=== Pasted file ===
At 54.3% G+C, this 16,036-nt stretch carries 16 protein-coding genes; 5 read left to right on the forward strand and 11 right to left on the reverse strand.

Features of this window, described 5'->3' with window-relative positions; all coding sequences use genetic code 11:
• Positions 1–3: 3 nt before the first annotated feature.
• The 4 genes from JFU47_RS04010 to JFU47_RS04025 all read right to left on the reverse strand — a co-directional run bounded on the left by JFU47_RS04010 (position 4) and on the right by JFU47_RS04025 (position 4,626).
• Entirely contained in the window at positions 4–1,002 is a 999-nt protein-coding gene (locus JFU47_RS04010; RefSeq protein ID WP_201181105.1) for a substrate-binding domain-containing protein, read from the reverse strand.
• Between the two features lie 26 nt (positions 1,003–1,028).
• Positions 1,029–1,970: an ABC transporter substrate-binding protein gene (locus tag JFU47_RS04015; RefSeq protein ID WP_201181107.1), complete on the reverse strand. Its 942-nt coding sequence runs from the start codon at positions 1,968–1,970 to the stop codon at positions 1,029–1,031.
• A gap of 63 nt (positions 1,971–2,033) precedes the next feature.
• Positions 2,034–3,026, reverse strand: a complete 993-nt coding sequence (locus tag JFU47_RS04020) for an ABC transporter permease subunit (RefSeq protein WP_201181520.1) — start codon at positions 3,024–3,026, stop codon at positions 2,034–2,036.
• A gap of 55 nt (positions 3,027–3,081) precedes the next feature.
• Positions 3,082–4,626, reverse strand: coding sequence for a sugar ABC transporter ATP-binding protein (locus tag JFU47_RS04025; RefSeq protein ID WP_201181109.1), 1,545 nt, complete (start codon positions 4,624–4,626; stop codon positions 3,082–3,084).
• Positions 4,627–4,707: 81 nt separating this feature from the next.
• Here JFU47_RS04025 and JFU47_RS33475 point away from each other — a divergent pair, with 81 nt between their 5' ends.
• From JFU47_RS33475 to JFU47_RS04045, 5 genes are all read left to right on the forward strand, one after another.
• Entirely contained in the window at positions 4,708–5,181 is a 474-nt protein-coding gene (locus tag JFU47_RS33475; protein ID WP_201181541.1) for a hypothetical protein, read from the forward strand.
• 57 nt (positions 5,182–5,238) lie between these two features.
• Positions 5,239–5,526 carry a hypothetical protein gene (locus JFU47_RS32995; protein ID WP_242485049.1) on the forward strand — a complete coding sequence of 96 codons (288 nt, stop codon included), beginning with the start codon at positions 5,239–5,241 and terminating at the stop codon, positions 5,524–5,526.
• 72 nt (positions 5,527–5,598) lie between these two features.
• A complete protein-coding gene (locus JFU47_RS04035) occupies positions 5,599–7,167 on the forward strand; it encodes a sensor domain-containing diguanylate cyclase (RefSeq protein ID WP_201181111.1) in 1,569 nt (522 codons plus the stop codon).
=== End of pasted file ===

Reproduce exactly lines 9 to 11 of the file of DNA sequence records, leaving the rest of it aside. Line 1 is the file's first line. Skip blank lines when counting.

• Positions 2,034–3,026, reverse strand: a complete 993-nt coding sequence (locus tag JFU47_RS04020) for an ABC transporter permease subunit (RefSeq protein WP_201181520.1) — start codon at positions 3,024–3,026, stop codon at positions 2,034–2,036.
• A gap of 55 nt (positions 3,027–3,081) precedes the next feature.
• Positions 3,082–4,626, reverse strand: coding sequence for a sugar ABC transporter ATP-binding protein (locus tag JFU47_RS04025; RefSeq protein ID WP_201181109.1), 1,545 nt, complete (start codon positions 4,624–4,626; stop codon positions 3,082–3,084).